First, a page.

Sunday, October 09, 2016

Obsessed with fungi

At Metea County Park this time.

(See the slug?)

And a white hickory tussock caterpillar (poisonous!)

Thursday, September 29, 2016

More fungi

This time it was my son and I (and no dog), at Lindenwood Nature Preserve. Once in the dense woods, the traffic noises were far away, so even though the park is within the city, it was very quiet. Almost all the flowering plants were asters of one sort or another. Otherwise, it was fungus, fungus, fungus. Again, my phone camera was not quite up to the task, but the fuzzy pix we will describe as "arty".

After visiting a friend who owns a (mostly) English lab, I am leaning toward getting a dog, a puppy even. All my dogs up to this point have been mutts, mostly hound mixes, of limited intelligence. It might be nice to have a smart dog for a change. I've been waiting for the urge to go away, but so far, it has not. S/he would not be able to accompany me to Lindenwood, though, as no pets are allowed.

Sunday, September 25, 2016

Fall = fungi

My daughter, her dog Kingsley, and I took a walk at Kokiwanee Nature Preserve this morning, the first relatively cool day of this endless season. I had forgotten how great fall is for fungus spotting. Unfortunately, I had only my phone camera, which ordinarily takes halfway decent photos. Not so this time, maybe because the white of most of the fungi contrasted sharply with the surrounding detritus and it was an overcast day. A few pics came out okay, though.

I don't know much about mushrooms or fungus other than I can recognize the puffball. I'm too lazy to look up the rest. Or not interested enough, at least not right this minute.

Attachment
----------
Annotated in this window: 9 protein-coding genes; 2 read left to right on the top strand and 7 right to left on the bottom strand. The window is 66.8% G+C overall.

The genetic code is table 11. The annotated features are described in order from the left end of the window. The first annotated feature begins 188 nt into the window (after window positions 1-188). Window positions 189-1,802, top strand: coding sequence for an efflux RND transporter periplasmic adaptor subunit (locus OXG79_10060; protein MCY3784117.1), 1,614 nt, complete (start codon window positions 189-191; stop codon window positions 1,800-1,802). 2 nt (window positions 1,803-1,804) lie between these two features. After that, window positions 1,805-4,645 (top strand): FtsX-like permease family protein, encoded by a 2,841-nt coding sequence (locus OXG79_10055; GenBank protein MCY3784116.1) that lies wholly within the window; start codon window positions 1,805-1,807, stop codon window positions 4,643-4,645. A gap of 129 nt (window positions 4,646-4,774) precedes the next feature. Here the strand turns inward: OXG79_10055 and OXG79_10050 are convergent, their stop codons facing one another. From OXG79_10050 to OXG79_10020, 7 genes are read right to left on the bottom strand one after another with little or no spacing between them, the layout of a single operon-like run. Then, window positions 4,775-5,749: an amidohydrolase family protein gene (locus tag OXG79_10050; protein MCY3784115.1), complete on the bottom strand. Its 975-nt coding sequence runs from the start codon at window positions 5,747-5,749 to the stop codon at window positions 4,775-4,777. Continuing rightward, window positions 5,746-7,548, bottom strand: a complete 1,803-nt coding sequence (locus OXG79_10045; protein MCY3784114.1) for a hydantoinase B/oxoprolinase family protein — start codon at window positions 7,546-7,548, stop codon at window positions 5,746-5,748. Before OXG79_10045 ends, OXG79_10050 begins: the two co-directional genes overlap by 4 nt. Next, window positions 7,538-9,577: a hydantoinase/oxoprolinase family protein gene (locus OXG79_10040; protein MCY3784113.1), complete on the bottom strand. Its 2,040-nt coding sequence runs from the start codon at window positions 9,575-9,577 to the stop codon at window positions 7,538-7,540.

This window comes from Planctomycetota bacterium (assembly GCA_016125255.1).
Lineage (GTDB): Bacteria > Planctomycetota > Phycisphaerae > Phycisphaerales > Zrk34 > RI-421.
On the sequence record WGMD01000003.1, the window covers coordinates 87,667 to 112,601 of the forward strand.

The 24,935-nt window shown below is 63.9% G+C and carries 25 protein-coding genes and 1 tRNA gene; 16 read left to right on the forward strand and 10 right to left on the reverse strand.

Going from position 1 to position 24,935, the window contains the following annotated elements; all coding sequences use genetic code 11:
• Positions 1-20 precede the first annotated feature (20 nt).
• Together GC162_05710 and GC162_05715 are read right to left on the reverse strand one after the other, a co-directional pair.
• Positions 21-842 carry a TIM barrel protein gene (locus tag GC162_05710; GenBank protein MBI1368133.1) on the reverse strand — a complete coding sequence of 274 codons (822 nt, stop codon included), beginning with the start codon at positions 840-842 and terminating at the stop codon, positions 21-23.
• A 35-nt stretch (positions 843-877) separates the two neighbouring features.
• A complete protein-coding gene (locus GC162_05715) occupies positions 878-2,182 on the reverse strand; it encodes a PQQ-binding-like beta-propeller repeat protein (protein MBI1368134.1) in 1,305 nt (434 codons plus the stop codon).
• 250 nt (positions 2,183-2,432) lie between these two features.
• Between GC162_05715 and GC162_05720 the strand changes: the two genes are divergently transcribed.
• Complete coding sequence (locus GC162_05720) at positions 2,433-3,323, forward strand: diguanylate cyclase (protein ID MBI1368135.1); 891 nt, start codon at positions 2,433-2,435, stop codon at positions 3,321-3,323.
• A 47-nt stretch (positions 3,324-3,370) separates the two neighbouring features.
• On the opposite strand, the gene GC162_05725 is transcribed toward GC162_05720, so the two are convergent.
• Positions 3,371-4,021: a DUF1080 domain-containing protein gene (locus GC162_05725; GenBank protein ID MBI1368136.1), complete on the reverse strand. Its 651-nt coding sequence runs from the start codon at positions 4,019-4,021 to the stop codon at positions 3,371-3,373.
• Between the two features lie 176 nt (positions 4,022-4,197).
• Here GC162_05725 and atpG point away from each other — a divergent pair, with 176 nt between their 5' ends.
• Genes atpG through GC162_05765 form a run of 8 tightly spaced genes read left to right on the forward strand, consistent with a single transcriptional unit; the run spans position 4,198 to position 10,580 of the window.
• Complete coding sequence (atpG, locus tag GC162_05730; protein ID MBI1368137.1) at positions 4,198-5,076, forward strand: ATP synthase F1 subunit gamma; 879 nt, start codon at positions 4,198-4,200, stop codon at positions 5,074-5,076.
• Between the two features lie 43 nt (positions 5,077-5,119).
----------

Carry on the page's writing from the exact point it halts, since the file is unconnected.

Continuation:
I know a little bit about wild flowers. Above, we have goldenrod, below a (presumably native) hydrangea. There were also asters of various sizes and colors, jewelweed, boneset, lobelia.

Walking in the woods is definitely preferably to hoofing it around the addition or across a golf course. With more moderate temperatures, I will have to get out more. The great outdoors will be even better once the bugs are gone.

Tuesday, May 10, 2016

Interval training for walkers

Once upon a time, I averaged four miles an hour when I walked. This was based on a treadmill's calculation, but from experience, this seemed accurate. I even maintained this pace when shopping at the mall, embarrassing my then teenage children. It's not cool to walk briskly.

Then I aged. And picked up some sedentary hobbies. And grew lazy and complacent. Enter my Fitbit and RunKeeper, an app on my phone that tracks my outdoor exercise. Between the two, the fantasy that I was exercising enough was dispelled. The FitBit ticks off my steps, while RunKeeper coughs up all kinds of data, including miles/hour. The news was, four miles an hour was ancient history.